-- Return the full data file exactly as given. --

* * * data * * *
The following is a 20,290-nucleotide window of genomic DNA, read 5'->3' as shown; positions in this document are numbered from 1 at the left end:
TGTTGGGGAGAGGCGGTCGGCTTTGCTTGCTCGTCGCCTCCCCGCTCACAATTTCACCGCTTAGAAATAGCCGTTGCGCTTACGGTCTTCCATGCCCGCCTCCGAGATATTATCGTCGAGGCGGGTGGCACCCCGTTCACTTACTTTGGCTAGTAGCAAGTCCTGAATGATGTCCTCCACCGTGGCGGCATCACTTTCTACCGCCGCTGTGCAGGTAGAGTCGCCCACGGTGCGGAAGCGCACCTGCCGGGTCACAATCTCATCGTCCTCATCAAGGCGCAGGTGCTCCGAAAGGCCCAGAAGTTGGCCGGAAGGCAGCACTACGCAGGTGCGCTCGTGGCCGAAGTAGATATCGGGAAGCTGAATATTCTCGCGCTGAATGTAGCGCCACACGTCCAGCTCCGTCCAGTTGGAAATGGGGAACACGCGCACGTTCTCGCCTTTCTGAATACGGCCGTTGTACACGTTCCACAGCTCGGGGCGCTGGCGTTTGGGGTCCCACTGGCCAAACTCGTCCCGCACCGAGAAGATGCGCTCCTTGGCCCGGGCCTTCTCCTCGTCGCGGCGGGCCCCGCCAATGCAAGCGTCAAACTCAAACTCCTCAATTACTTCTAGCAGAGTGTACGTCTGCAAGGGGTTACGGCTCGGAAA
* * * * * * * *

The following is a 20,290-nucleotide window of genomic DNA, read 5'->3' as shown; positions in this document are numbered from 1 at the left end:
TGTTGGGGAGAGGCGGTCGGCTTTGCTTGCTCGTCGCCTCCCCGCTCACAATTTCACCGCTTAGAAATAGCCGTTGCGCTTACGGTCTTCCATGCCCGCCTCCGAGATATTATCGTCGAGGCGGGTGGCACCCCGTTCACTTACTTTGGCTAGTAGCAAGTCCTGAATGATGTCCTCCACCGTGGCGGCATCACTTTCTACCGCCGCTGTGCAGGTAGAGTCGCCCACGGTGCGGAAGCGCACCTGCCGGGTCACAATCTCATCGTCCTCATCAAGGCGCAGGTGCTCCGAAAGGCCCAGAAGTTGGCCGGAAGGCAGCACTACGCAGGTGCGCTCGTGGCCGAAGTAGATATCGGGAAGCTGAATATTCTCGCGCTGAATGTAGCGCCACACGTCCAGCTCCGTCCAGTTGGAAATGGGGAACACGCGCACGTTCTCGCCTTTCTGAATACGGCCGTTGTACACGTTCCACAGCTCGGGGCGCTGGCGTTTGGGGTCCCACTGGCCAAACTCGTCCCGCACCGAGAAGATGCGCTCCTTGGCCCGGGCCTTCTCCTCGTCGCGGCGGGCCCCGCCAATGCAAGCGTCAAACTCAAACTCCTCAATTACTTCTAGCAGAGTGTACGTCTGCAAGGGGTTACGGCTCGGAAA